Polymer aggregation and crystallization behavior play a crucial role in the performance of all-polymer solar cells (all-PSCs). Gaining control over polymer self-assembly via molecular design to influence bulk-heterojunction active-layer morphology, however, remains challenging. Herein, we show a simple yet effective way to modulate the self-aggregation of the commonly used naphthalene diimide (NDI)-based acceptor polymer (N2200), by systematically replacing a certain amount of alkyl side-chains with compact bulky side-chains (CBS). Specifically, we have synthesized a series of random copolymer (PNDI-CBSx) with different molar fractions (x = 0-1) of the CBS units and have found that both solution-phase aggregation and solid-state crystallinity of these acceptor polymers are progressively suppressed with increasing x as evidenced by UV-vis absorption, photoluminescence (PL) spectroscopies, thermal analysis, and grazing incidence X-ray scattering (GIWAXS) techniques. Importantly, as compared to the highly self-aggregating N2200, photovoltaic results show that blending of more amorphous acceptor polymers with donor polymer (PBDB-T) can enable all-PSCs with significantly increased PCE (up to 8.5%). The higher short-circuit current density (Jsc) results from the smaller polymer phase-separation domain sizes as evidenced by PL quenching and resonant soft X-ray scattering (R-SoXS) analyses. Additionally, we show that the lower crystallinity of the active layer is less sensitive to the film deposition methods. Thus, the transition from spin-coating to solution coating can be easily achieved with no performance losses. On the other hand, decreasing aggregation and crystallinity of the acceptor polymer too much reduces the photovoltaic performance as the donor phase-separation domain sizes increases. The highly amorphous acceptor polymers appear to induce formation of larger donor polymer crystallites. These results highlight the importance of a balanced aggregation strength between the donor and acceptor polymers to achieve high-performance all-PSCs with optimal active layer film morphology.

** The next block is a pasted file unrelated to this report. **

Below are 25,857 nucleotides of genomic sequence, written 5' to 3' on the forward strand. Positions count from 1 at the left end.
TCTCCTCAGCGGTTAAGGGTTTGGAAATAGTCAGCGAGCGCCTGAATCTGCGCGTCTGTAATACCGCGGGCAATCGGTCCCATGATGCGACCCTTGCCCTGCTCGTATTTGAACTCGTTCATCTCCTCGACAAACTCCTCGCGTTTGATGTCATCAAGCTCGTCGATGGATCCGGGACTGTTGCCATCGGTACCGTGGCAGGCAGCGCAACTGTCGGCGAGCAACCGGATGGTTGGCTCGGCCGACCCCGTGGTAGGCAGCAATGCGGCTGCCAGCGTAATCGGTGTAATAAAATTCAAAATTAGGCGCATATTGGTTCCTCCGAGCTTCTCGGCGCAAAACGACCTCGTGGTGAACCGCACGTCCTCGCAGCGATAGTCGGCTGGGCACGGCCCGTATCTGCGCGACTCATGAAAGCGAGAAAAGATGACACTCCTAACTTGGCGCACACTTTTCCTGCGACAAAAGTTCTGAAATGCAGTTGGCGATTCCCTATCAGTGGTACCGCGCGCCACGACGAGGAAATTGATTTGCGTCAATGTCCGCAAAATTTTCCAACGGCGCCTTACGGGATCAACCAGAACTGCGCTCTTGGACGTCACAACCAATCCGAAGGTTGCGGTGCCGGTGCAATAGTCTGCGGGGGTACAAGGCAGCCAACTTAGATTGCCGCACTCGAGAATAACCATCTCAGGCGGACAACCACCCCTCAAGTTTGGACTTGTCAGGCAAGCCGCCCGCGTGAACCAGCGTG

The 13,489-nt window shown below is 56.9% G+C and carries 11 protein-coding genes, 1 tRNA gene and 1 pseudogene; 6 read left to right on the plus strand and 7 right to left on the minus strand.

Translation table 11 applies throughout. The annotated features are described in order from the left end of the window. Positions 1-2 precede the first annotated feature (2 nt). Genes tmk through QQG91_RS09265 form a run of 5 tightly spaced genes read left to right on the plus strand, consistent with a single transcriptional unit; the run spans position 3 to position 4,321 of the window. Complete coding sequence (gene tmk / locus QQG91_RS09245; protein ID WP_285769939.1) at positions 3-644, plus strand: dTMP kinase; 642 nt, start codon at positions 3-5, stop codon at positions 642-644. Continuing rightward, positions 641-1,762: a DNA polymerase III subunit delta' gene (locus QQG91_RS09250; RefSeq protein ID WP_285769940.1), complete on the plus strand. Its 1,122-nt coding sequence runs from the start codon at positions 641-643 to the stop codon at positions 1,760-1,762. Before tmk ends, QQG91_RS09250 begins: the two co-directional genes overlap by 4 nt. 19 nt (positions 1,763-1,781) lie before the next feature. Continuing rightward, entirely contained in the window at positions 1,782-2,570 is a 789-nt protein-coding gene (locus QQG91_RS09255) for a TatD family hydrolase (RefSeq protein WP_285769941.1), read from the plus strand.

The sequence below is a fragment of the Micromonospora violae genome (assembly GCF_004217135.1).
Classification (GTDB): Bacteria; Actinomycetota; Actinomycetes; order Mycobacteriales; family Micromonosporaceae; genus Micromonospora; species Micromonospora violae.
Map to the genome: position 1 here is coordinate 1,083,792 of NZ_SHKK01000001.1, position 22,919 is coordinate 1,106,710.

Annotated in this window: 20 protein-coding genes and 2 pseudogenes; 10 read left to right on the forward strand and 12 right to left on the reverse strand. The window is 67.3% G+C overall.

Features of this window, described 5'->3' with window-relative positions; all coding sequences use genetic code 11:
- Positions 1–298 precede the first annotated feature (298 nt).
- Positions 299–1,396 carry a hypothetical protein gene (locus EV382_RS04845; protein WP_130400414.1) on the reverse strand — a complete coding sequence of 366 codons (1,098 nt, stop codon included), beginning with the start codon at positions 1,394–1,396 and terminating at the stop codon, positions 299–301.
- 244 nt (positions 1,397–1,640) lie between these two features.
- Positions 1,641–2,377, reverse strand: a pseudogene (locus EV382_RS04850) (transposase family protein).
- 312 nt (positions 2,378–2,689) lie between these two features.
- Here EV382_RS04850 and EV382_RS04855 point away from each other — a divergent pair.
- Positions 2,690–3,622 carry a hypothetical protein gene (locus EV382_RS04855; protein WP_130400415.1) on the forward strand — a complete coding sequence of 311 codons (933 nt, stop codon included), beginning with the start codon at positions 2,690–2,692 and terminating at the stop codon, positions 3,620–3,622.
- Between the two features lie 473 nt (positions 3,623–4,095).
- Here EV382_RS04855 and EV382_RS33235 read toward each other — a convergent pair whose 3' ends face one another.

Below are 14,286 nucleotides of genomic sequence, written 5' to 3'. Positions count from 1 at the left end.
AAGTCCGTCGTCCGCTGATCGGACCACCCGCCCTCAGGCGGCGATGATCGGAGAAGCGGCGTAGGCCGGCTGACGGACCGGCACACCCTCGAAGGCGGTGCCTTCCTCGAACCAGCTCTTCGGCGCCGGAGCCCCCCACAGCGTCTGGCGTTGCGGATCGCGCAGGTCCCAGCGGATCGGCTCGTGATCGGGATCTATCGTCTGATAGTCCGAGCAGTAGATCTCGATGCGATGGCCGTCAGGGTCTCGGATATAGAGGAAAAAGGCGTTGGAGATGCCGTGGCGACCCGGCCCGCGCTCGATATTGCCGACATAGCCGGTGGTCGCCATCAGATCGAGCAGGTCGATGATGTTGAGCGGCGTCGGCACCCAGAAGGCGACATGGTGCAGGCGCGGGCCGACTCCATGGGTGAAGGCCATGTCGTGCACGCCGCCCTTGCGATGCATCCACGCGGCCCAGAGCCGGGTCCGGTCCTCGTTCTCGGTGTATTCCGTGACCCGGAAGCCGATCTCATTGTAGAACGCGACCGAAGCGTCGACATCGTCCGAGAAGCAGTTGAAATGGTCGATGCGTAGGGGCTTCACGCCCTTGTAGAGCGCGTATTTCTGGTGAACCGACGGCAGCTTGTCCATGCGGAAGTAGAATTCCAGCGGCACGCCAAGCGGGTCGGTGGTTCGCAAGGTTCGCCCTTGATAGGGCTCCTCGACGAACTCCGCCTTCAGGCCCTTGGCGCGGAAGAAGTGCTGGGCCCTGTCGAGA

ASJC Scopus subject areas
- Colloid and Surface Chemistry